At the end of January, the world’s leaders convened on the global stage to discuss the pressing challenges facing people and the planet at the 50th World Economic Forum Annual Meeting in Davos. With the main conversation focusing on sustainability, businesses discussed corporate purpose beyond profit and initiatives that can be implemented globally to improve the future state of the world. The theme of the 2020 meeting was ‘Stakeholders for a Cohesive and Sustainable World’, making it more apparent than ever that collectively we must join forces to reduce our impact on the planet.
As we entered a new decade and the year began, Australia suffered some of its worst fires, Jakarta flooded, while Norway recorded its warmest day ever in January. We have felt the Earth getting hotter, seen the ice melting, and witnessed the rising oceans filling up with plastic. We’re losing species, building up greenhouse gases, and changing the future of the planet at a tremendous pace. While an increase in environmental catastrophes has contributed to higher awareness and more action being taken globally by brands to reduce their impact on the environment, it is clear that we cannot operate in isolation to reduce our impact. By facing the complexities of the world we live in together, we can address the economic, environmental, social, and technological challenges and join forces to become a major powerhouse in collectively reducing our impact on the world.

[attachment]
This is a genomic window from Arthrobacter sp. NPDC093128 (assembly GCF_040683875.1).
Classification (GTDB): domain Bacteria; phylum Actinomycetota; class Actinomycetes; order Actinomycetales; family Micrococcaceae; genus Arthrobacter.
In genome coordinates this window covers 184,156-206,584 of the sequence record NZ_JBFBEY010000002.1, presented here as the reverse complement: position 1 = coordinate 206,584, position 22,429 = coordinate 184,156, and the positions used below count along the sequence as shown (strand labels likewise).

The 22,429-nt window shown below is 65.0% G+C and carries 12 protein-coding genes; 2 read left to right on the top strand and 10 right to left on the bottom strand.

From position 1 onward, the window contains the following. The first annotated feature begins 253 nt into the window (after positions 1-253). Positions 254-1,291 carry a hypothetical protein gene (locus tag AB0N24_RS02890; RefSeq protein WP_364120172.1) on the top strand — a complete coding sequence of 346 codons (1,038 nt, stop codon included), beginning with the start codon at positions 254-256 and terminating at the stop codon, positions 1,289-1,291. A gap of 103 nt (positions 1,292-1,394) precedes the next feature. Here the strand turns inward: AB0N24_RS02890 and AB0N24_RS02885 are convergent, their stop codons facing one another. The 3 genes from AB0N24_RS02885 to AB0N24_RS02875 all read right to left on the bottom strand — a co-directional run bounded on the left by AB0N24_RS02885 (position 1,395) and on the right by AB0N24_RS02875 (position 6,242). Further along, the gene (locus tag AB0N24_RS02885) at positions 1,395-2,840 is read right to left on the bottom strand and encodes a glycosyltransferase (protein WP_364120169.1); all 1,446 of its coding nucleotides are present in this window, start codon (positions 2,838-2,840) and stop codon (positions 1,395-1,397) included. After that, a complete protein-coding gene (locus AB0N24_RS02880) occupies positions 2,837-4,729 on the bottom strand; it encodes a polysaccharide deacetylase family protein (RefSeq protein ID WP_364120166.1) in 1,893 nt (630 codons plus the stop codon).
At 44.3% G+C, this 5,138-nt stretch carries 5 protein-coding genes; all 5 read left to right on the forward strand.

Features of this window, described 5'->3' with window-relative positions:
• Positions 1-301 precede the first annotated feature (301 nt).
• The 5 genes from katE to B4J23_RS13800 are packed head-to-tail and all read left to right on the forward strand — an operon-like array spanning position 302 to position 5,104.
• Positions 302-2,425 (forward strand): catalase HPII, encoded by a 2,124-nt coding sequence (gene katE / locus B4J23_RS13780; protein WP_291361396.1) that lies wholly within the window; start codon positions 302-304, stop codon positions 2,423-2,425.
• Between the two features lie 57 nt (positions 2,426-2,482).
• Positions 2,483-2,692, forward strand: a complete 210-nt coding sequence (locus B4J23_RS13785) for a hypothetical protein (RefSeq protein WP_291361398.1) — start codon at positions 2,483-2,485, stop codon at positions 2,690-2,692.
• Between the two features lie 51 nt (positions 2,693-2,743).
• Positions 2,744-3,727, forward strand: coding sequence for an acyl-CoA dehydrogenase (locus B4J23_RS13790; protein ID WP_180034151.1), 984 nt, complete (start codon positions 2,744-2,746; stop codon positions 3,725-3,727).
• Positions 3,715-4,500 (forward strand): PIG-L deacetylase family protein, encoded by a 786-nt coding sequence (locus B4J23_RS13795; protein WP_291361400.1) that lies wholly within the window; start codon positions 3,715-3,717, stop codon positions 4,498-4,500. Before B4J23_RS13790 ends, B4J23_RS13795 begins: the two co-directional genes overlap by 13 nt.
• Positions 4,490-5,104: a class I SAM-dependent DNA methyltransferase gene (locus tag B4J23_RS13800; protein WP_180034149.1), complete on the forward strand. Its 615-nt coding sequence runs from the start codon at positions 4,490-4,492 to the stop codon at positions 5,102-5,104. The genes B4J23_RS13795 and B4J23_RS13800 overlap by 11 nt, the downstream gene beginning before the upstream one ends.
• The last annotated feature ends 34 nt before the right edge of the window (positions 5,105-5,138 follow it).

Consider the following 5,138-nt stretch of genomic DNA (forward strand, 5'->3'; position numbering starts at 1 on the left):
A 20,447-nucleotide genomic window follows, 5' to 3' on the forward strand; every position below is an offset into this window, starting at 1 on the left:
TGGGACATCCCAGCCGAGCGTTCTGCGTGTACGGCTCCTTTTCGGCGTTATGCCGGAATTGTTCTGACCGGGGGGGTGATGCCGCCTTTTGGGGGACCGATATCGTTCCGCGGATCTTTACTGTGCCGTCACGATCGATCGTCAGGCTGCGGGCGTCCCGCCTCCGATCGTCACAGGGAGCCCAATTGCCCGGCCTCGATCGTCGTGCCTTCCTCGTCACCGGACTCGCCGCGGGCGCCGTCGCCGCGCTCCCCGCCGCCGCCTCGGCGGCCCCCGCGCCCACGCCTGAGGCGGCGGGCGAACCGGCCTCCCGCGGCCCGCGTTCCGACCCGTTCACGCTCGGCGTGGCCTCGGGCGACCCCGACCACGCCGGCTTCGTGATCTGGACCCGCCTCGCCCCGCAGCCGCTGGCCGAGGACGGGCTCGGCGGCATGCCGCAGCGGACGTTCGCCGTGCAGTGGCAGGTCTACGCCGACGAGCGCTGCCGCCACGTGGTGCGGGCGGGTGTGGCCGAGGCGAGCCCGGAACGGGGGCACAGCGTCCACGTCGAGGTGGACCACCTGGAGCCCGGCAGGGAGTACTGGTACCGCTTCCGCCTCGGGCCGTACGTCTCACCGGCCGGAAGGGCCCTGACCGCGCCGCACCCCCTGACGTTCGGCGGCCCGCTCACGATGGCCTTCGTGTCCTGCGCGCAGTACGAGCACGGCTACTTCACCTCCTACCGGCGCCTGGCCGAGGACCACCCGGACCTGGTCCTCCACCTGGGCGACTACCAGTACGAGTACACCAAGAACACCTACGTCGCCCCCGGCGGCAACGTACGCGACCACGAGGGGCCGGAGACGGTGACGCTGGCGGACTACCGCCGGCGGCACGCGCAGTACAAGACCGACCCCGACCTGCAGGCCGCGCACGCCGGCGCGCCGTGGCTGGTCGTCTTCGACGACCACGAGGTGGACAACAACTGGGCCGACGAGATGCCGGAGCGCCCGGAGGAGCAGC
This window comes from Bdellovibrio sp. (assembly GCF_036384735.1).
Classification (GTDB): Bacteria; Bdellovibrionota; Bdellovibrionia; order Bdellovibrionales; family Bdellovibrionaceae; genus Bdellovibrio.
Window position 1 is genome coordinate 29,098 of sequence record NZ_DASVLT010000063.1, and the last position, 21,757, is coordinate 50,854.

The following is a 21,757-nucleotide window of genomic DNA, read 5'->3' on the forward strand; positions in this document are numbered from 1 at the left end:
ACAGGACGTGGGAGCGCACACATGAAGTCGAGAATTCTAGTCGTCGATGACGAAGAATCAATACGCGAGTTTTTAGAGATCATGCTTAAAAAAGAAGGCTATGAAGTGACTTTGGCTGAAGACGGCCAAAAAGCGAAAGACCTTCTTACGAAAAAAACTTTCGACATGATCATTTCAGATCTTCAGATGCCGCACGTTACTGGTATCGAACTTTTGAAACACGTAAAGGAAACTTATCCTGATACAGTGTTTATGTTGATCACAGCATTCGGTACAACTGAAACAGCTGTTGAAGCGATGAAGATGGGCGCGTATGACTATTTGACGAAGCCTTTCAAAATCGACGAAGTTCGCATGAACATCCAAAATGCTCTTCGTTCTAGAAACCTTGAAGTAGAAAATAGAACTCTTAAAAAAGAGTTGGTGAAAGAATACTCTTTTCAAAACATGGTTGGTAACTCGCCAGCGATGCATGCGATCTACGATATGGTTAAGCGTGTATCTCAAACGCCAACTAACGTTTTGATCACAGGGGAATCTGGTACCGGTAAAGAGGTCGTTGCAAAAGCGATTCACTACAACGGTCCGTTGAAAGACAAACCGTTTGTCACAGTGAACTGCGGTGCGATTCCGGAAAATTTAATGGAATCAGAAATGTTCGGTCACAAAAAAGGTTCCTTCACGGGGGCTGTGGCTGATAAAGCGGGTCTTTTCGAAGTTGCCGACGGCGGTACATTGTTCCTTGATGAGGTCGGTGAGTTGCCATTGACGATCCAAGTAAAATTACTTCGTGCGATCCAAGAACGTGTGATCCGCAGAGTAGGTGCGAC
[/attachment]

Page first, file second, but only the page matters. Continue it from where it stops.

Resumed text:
Reflecting on the key learnings from the Davos, we explore what brands can do in the lead up to meeting the growing demands of sustainability, socially as well as environmentally. While climate change is the biggest environmental threat to humanity, there are many others that have received large publicity in recent years. Davos 2020 tackled some of the major threats to biodiversity on land and in the sea, including plastics pollution which is an issue we strive to tackle at Pelorus with various initiatives supporting sea life diversity. With guest appearances and speeches from Al Gore, Greta Thunberg, and others, what did we learn about sustainability from the world’s leaders?